We believe that Midstream MLPs are very attractive businesses, and we think investors should allocate a portion of their portfolios to this asset class.
When considering investing in Midstream MLPs, investors should consider the attractive total returns, high current yields, fee-based nature of midstream assets and the strong outlook for distribution growth resulting from the development of unconventional reserves. As we will review in more detail in this article, we believe Midstream MLPs compare very favorably to other yield-oriented investment alternatives.
Total return. MLPs are attractive to investors who seek current income and attractive total returns (price appreciation plus cash distributions).
Since Dec. 31, 1999, the outperformance of the MLPs has been striking in comparison to the S&P 500, as shown in Figure 1. Including distributions, MLPs (as measured by the Alerian MLP Index) have generated a total return of 839% since Dec. 31, 1999, compared with only 25% for the S&P 500 (as of Dec. 19, 2012).
Yield. Many income-oriented investors invest in MLPs, because their yields are significantly higher than those of other income-producing investments such as municipal bonds, CDs, government bonds, utilities and REITS.
As shown in Figure 2, the yield for the MLP Index was 6.5% as of Dec. 19, 2012, which is almost 2 percentage points higher than Baa bonds and almost 5 percentage points higher than the 10-year U.S. Treasury. More importantly, these yields are projected to grow over time.
Tax-advantaged distributions. In addition, distributions from MLPs are generally tax-advantaged. Typically, between 80% and 90% of an MLP’s cash distributions are treated for tax purposes as “return of capital.”
Return of capital reduces an investor’s cost basis in the investment, and as a result, the taxes on the portion treated as return of capital are deferred until the investor sells the investment or until the adjusted cost basis reaches zero. We encourage investors to consult their tax advisors before making an investment in Midstream MLPs.
Attractive characteristics of midstream energy assets. Midstream assets are strategically important, because they provide the backbone of our nation’s energy infrastructure.
Midstream MLPs own assets that are engaged in energy logistics, including assets used in transporting, storing, processing, gathering, distributing or marketing of energy-related commodities (natural gas, natural gas liquids, crude oil or refined products). These long-lived assets are essential to the transportation of energy products from the point of production to end users.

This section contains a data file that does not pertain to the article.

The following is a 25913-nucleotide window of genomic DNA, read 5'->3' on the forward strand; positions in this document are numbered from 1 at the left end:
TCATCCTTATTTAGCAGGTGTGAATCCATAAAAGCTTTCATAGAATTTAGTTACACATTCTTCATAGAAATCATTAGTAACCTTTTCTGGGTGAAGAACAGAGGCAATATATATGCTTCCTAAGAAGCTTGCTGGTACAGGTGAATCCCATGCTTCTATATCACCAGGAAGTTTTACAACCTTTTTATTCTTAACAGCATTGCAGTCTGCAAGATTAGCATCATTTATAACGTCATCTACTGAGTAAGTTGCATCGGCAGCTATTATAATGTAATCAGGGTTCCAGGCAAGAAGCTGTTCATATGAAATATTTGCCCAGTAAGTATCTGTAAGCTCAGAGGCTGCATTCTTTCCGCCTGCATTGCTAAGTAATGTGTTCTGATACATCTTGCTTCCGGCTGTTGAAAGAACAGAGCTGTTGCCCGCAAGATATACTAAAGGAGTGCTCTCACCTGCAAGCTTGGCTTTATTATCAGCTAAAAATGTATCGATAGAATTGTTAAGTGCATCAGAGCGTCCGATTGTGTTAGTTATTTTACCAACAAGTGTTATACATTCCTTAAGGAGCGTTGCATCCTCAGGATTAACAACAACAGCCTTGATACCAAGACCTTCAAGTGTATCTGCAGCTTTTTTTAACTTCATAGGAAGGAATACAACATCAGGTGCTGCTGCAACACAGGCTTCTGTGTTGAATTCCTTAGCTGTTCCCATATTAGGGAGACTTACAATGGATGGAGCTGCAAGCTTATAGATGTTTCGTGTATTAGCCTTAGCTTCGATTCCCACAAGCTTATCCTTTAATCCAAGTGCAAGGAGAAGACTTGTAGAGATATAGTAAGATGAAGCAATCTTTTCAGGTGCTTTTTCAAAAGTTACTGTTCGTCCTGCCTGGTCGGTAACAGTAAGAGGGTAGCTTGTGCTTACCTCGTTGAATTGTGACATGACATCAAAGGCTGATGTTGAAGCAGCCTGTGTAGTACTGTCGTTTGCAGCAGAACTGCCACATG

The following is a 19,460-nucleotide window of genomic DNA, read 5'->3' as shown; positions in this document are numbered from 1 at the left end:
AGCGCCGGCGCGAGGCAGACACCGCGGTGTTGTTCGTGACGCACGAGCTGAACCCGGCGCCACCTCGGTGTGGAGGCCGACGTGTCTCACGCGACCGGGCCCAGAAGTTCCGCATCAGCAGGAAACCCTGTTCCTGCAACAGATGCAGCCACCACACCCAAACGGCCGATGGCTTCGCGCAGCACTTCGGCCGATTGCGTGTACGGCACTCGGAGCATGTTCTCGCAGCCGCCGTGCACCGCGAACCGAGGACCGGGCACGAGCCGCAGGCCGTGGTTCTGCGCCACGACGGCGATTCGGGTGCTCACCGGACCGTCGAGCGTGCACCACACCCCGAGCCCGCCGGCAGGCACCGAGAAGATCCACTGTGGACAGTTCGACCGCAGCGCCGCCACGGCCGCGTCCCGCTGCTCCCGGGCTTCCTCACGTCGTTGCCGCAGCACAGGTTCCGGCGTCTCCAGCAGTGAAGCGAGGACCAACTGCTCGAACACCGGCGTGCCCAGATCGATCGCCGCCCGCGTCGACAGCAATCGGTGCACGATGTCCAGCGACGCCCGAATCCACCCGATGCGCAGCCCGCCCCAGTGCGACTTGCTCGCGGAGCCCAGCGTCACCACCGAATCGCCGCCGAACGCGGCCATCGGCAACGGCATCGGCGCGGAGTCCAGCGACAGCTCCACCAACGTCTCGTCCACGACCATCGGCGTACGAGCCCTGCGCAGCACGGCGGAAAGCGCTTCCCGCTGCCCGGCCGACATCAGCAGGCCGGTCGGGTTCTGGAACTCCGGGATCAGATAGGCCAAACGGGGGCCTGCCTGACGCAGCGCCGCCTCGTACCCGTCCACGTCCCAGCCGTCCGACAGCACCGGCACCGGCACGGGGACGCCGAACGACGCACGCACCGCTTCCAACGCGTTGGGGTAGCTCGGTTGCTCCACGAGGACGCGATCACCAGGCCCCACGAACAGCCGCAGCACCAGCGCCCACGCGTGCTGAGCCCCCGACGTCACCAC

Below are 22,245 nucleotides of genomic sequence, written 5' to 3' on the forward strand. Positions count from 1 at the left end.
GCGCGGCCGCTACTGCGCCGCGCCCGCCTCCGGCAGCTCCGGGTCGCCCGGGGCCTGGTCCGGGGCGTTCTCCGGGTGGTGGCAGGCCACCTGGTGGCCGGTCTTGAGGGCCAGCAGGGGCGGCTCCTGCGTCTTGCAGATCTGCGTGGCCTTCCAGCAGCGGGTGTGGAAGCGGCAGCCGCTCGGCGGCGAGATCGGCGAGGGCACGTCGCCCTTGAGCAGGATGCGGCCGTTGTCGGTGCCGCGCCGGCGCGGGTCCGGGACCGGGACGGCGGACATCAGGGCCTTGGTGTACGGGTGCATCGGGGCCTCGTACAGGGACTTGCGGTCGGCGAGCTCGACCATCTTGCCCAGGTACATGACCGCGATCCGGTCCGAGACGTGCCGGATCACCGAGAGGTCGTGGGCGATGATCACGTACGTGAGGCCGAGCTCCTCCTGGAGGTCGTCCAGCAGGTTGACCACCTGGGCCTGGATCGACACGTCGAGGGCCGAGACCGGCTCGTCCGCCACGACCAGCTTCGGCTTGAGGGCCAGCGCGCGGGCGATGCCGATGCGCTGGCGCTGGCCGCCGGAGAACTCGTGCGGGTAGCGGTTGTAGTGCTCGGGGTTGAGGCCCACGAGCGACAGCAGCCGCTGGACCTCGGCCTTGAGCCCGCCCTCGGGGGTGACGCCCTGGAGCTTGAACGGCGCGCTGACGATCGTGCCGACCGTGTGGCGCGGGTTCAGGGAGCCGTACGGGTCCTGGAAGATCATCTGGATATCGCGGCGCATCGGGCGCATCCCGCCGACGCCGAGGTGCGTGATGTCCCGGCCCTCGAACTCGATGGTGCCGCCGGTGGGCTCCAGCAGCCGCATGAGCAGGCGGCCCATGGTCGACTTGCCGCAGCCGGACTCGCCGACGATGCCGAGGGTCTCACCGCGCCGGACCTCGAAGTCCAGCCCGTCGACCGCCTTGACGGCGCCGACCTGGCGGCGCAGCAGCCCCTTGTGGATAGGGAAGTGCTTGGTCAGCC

Midstream assets typically have very high barriers to entry: permitting costs and environmental review make certain assets irreplaceable.
Most Midstream MLPs generate the majority of their revenue from fee-based contracts that have limited exposure to changes in commodity prices. This enables them to generate predictable levels of cash flow and allows them to consistently pay out the vast majority of their cash flows to investors in the form of quarterly cash distributions.
Distribution Growth Drives MLP Performance
Earlier we saw a chart of the performance of the MLP Index relative to the S&P 500. What has been the primary driver of this performance? The answer is distribution growth.
If we assume that yield investments normally trade within a certain yield range, then any increase in the income stream from that investment will translate into a higher price for such investment. For example, if MLPs increase their distributions by 7% in any one year, then we would expect the price to go up by 7% for that year, assuming that MLP yields remain the same.
Figure 3 shows that since 2000, MLP distributions have grown by 8.7% annually, which is well above the rate of inflation. MLP distributions grew 7.3% in 2012, and Kayne Anderson expects growth of approximately 6% in 2013.
The next question naturally is: What will fuel distribution growth going forward? The answer is unconventional reserves.
The Changing Domestic- Energy Market
The biggest trend in the energy sector is the development of unconventional reserves, which are more commonly referred to as “shale plays”. The term “unconventional reserves” refers to oil and natural gas reserves produced using advanced drilling and completion techniques.
This trend has accelerated in recent years, and the development of unconventional reserves is one of the biggest stories as it relates to the long-term impact on the domestic economy.
As shown in Figure 4, examples of unconventional reserves include the Barnett Shale, Haynesville Shale, Woodford Shale, Fayetteville Shale, Eagle Ford Shale, Marcellus Shale, Bakken Shale, as well as developing plays such as the Utica Shale, Niobrara Shale and Tuscaloosa Marine Shale.
Unconventional reserves are becoming increasingly important to domestic energy supply, and development of these reserves is the primary reason domestic production of crude oil and natural gas have grown 25% and 16%, respectively, over the past four years.